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The Farmer and the Worker: An Almost-Told Story

The Immigrant Magazine, The Immigrant Experience, Donusia Lipinski

On any given day, I sit across from people who are afraid to be in my office. I see their fear in tightly folded hands, in eyes that don’t quite meet mine. I hear it in both what they say and what they don’t say, in the pauses as they tell their stories. They are afraid that talking to me will open a door they are powerless to close again, and they will be forced out that door to their country of origin, where they may not see their wives, husbands, or children for up to 10 years. But they need help, so undocumented immigrants walk with their fear through my door.

I have been an immigration lawyer for more than 25 years, and I have never seen more fear than I do today. Despite the comfortable, homey atmosphere in my office, many worry that it may not be a safe place—that I may even be a setup, no different than a trap in the woods. Often, they come with their employers, because they feel protected in their company. More often, they don’t come at all.

In one consultation, I met with a farmer and his worker. The worker had been an instrumental part of the farmer’s business for more than 10 years, and the farmer considered him part of his family. The closeness of their relationship is something I find more and more as I work in the northern Virginia area. In this consultation, I saw a deep, earned trust between the two men—the farmer, who spoke English in a deep country drawl, and the worker, a gentle, soft-spoken man who communicated in Spanish (though he spoke English well) and deferred to his employer with implicit respect.

The worker’s story reminded me of many others I’d heard. My heart broke as I thought about what it must be like for mothers to say good-bye to their sons and daughters, possibly never to see them again. I thought about the courage, determination, and character of anyone who would leave their own home as young as 14 years old, walking many miles to enter completely unfamiliar territory. Sometimes children leave because a parent or older sibling has died and they must take on the role of breadwinner. Sometimes there i

sn’t enough food to eat or money to pay for medicine a sick mother or sibling might need. Many times they are leaving a one-room house with a tin roof where simple things, such as writing utensils, are joyful commodities. Many have long since stopped attending school in order to help parents feed and clothe younger children.

Back when the worker entered the U.S., many individuals paid between $2,000 and $2,500 to a “coyote,” or the person who would smuggle them in. Of course, they would have preferred entering through a legal channel, but current immigration laws don’t offer a temporary work visa for employers who need year-round workers in occupations requiring less than two years experience and little or no training. (We call these “essential workers,” or those who do the jobs Americans don’t want but which are essential to our economy.) Crossing the border is tantamount to spending an entire family’s savings—money that is simply lost if the immigrants are detained by Border Control and sent home. It may take a full year to save that money again.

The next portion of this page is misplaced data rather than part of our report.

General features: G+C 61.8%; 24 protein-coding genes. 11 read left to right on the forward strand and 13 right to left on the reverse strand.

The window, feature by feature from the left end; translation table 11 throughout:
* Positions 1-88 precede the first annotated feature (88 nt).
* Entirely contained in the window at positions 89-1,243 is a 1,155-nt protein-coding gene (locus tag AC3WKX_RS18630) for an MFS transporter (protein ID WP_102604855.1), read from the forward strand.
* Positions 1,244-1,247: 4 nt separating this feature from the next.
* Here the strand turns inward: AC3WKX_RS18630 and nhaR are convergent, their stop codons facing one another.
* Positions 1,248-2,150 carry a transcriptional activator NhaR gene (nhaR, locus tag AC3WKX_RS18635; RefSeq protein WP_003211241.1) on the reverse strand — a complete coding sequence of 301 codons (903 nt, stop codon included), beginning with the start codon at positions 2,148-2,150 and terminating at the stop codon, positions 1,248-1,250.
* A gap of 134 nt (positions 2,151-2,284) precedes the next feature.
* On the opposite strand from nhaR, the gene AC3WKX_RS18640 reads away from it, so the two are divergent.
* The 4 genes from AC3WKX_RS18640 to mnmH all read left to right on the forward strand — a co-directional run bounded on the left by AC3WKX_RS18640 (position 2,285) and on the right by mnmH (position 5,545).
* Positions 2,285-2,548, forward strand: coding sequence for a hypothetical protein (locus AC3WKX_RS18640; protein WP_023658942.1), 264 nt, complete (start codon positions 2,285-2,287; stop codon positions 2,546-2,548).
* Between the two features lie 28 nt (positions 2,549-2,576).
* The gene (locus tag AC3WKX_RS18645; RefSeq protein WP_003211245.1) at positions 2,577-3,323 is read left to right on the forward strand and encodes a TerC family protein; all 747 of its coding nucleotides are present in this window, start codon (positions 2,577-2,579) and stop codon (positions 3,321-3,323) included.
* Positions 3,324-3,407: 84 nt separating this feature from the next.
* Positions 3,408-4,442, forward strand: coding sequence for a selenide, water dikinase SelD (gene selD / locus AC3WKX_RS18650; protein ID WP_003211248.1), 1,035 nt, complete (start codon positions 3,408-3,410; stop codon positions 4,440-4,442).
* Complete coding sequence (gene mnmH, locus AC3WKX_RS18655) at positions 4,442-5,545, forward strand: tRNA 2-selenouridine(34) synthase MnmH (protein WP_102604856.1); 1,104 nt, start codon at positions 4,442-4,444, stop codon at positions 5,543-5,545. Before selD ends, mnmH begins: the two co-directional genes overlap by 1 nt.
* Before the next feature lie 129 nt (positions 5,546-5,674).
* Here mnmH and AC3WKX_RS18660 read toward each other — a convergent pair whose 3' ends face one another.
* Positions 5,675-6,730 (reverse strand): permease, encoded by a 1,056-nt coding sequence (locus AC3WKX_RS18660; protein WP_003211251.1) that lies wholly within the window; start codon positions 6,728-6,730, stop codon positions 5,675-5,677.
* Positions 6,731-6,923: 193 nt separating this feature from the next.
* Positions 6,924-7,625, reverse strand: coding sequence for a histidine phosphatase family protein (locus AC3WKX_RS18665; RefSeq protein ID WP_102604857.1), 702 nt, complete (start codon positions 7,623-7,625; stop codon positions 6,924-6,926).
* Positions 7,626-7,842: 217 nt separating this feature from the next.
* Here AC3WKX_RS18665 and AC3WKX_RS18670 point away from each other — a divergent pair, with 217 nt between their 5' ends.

Those in their teen years work and sleep where they can. Sometimes they are lucky, like the man in my office, who eventually found a good farmer—one with integrity, who saw the worker as a human being who also had integrity—and become employed. Before April 30, 2001, there may have been a way for some employers to file applications for workers and eventually help them achieve lawful status. In this case, however, the process wasn’t available, so the farmer decided to step in on his employee’s behalf: he filed an application to get the worker a green card on the basis of employment.

The rest of the process was daunting—years of filing more paperwork and documentation, advertising in newspapers only to prove there was no qualified labor in the U.S., that the worker met minimum requirements, and that the farmer could pay the prevailing wage. He finally received certification from the Department of Labor in 2007 and waited to hear about the next steps. What he didn’t realize was that the filing procedures had changed, and he missed a filing deadline with the United States Citizenship and Immigration Service. All the work he’d done for over five years was lost. Even worse for the kind farmer and his loyal employee, there was no longer a way for the employee to get legal status, barring changes in the law. Even if there were a legal channel under today’s laws, he would have to wait outside the U.S. for at least 10 years, absent an approved waiver, before he could reenter—leaving his wife to support their children and their children to grow up without a father.